Hurricane Frances brings record amount of atmospheric water vapor into Florida
Water vapor is one of the most important constituents of the free atmosphere, since it is the principle mechanism by which moisture and latent heat are transported and cause "weather." Water vapor is also a greenhouse gas that plays a critical role in the global climate system. It not only absorbs and radiates energy from the sun but also affects the formation of clouds and aerosols and the chemistry of the lower atmosphere. Although water vapor is important to atmospheric processes over a wide range of spatial and temporal scales, it remains one of the least understood and poorly described components of the Earth's atmosphere.
Since 1994, in response to NOAA's need for improved upper-air moisture observations, the Forecast Systems Laboratory (FSL) has been using the Global Positioning System (GPS) to make integrated (total atmospheric column) precipitable water vapor measurements. Precipitable water vapor is defined as the height of a column of liquid water that would form if all of the vapor (water in its gaseous state) were to completely condense. Generally, the amount of precipitation within a given storm is highly correlated with the amount of precipitable water vapor within the air masses that cause the storm.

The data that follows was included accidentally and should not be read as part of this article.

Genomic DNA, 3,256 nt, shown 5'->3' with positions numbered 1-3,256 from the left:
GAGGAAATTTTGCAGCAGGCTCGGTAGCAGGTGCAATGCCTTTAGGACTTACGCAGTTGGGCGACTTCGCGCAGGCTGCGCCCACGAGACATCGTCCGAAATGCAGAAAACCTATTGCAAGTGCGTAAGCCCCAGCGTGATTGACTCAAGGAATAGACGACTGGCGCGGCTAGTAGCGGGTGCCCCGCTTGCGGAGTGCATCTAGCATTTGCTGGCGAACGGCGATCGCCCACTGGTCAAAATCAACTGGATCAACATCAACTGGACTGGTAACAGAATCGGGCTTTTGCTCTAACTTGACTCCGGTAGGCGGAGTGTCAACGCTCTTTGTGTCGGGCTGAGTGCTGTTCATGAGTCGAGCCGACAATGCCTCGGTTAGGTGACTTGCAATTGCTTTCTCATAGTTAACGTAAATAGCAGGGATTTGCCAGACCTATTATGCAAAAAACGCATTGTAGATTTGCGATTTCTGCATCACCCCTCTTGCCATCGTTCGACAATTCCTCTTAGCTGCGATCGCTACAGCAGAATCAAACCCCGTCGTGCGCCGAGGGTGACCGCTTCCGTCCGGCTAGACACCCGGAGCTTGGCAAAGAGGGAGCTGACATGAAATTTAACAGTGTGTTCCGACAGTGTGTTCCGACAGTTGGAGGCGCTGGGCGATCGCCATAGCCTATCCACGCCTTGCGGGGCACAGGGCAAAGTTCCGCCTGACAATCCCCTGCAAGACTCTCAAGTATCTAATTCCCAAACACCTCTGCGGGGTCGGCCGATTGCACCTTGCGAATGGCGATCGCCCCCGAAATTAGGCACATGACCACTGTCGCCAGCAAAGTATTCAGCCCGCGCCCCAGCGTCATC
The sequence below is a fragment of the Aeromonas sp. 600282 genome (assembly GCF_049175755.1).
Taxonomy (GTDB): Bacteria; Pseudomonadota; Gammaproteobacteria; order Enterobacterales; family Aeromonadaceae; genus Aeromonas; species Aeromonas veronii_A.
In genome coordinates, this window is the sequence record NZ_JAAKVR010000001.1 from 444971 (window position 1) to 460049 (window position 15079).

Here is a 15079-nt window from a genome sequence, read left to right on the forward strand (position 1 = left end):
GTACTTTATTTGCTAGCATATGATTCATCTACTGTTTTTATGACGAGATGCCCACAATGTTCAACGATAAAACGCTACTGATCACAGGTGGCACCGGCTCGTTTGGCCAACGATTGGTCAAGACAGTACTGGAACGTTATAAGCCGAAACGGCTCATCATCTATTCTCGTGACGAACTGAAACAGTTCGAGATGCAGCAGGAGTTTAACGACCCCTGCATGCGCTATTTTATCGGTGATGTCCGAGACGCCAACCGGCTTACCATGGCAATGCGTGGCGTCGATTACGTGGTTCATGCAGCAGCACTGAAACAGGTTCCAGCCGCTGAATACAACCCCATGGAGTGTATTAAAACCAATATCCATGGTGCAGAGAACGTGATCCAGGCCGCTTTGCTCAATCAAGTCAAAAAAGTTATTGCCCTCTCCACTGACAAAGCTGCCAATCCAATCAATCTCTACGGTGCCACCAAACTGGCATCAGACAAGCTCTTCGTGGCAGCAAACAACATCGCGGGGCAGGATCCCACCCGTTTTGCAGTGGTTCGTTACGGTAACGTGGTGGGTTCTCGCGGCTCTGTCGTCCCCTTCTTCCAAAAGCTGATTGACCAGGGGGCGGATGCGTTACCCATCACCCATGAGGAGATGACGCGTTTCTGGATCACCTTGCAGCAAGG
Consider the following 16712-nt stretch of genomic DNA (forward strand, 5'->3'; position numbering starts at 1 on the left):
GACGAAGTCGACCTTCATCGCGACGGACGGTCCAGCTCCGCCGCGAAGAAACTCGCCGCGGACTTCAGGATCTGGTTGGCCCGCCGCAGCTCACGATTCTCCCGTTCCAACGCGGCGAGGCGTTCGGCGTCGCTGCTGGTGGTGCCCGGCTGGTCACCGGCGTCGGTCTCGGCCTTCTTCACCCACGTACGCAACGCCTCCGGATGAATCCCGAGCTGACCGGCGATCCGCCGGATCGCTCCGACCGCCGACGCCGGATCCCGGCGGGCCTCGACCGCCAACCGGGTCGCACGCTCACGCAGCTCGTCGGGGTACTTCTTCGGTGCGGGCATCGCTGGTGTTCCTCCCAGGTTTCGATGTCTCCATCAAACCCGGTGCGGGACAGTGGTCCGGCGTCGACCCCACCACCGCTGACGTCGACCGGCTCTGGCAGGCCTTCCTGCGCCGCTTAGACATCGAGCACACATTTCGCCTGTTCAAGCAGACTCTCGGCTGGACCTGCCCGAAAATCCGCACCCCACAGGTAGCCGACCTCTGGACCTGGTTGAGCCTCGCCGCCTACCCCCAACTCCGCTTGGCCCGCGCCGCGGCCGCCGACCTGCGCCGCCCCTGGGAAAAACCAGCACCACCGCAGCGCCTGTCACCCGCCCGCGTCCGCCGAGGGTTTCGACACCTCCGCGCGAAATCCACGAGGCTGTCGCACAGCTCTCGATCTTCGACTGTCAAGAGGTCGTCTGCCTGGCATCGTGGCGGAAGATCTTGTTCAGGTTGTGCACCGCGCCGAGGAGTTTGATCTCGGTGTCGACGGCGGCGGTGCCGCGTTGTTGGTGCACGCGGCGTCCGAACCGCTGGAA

The maximum quantity of precipitable water vapor in the atmosphere ever measured using GPS remote sensing techniques was observed as Tropical Storm Frances passed over Tallahassee, FL, on September 6, 2004. This value (7.57 cm or approximately 2.98 inches) represents the amount of precipitable water in the atmosphere between 1900 and 1930 UTC. The event closely coincides with the 30-minute average pressure and temperature minimum values of 982.3 hPa and 23.9°C, respectively, that occurred between 1930 and 2000 UTC.
GPS data used to make this and other continuous GPS measurements in Florida are provided to NOAA FSL by Scott Harris, manager of the Florida Department of Transportation GPS Permanent Reference Network.
More information on GPS meteorology within NOAA is available at http://gpsmet.noaa.gov.
Name: Seth Gutman